Equip your teen with the right tools to fight climate change this holiday season

So your teen who has only ever known a post-9/11 world is less interested in the Kardashians' makeup tips and more intrigued by the latest global crisis. They look up to Greta Thunberg and shun gifts that wouldn't come in handy during a climate protest. Their fight for the planet feels urgent because they stand to lose more than any other living generation. As they feel like they're taking the weight of the world on their shoulders, the least you can do is support their budding activism while keeping your shopping footprint local. Here are some good places to start.

REUSABLE COFFEE TUMBLER (a)

Plastic straws have started to go the way of the dodo bird, and disposable coffee cups should eventually go the same way. A reusable mug is better on the environment as you sip to stay awake on those long nights chained to oil industry infrastructure. Plus, they often pay for themselves over time, as many local shops offer discounts for bringing your own cup! $29.95 • Thomas Hammer Coffee Roasters14700 E Indiana Ave., Spokane Valley

KAYAKING LESSONS (b)

All the best kayaktivists have to start somewhere, and where better than learning to paddle and roll with Spokane's Flow Adventures. Classes offered include introductory lessons, a roll clinic, moving water and white water. $75 to $400 bundle • Flow Adventures2807 W. Euclid Ave.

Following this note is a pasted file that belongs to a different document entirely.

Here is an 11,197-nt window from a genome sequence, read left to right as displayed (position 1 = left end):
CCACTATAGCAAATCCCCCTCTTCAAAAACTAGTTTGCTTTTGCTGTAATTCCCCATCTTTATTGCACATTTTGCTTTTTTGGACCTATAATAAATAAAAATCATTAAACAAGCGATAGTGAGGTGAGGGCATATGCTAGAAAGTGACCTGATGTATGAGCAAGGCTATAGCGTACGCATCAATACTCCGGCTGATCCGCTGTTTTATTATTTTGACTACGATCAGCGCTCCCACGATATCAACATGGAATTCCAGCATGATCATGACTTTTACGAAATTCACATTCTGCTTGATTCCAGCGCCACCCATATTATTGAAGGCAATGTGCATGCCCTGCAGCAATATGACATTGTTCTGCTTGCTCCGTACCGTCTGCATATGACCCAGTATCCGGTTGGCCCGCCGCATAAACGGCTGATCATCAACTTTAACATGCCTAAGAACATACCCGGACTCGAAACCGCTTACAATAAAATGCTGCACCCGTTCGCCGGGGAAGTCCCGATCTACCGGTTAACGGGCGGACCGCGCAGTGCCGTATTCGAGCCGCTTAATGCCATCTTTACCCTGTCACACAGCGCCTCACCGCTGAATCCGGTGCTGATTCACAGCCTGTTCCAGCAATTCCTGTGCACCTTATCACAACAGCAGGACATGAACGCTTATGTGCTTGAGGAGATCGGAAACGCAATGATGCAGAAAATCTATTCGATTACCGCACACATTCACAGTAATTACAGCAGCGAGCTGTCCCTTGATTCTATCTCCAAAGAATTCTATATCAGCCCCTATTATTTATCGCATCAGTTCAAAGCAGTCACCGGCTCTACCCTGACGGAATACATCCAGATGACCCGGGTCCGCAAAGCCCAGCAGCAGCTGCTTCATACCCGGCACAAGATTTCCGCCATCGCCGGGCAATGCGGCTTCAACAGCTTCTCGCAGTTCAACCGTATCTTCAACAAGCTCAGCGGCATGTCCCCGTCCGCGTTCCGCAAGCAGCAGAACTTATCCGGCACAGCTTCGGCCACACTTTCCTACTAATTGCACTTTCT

LOTION BARS, SOAPS AND MORE (c)

One of the best ways to reduce impacts on the environment is to shop locally whenever possible for food, clothing and even beauty products. Orchard Farm out of Moscow, Idaho, makes small-batch beauty and self-care products with locally grown botanicals. Their Etsy shop has a variety of lotion bars, soaps, bath soaks and lip balms for sale that can help keep your teen activist from falling into the stinky old hippie stereotype. Generally $4 to $16 • Orchard Farm Soapetsy.com/shop/orchardfarmsoap

ECOGEAR DARTER BACKPACK (d)

Ecogear bags like the Darter Backpack are made from Repreve fabric, which comes from recycled plastic water bottles. Super lightweight, the bag has a built-in space for a hydration bladder and can roll in on itself for smaller storage when not in use. $26 • The General Store2424 N. Division St.




LOST HORIZONS FINGERLESS GLOVE (e)

Teen climate activists might be concerned with global warming yet they still want to keep their digits warm during colder months. They can do both and feel good about it with fingerless gloves from Lost Horizons, which ships wool from down under to the Kathmandu Valley in Nepal, where women earn wages for knitting the hats, scarves and other wares the company sells internationally. $39 • Mix It Up • 513 E. Sherman Ave., Coeur d'Alene (CARRIE SCOZZARO) ♦

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About The Author

Samantha Wohlfeil

Samantha Wohlfeil covers the environment, rural communities and cultural issues for the Inlander. Since joining the paper in 2017, she's reported how the weeks after getting out of prison can be deadly, how some terminally ill Eastern Washington patients have struggled to access lethal medication, and other sensitive...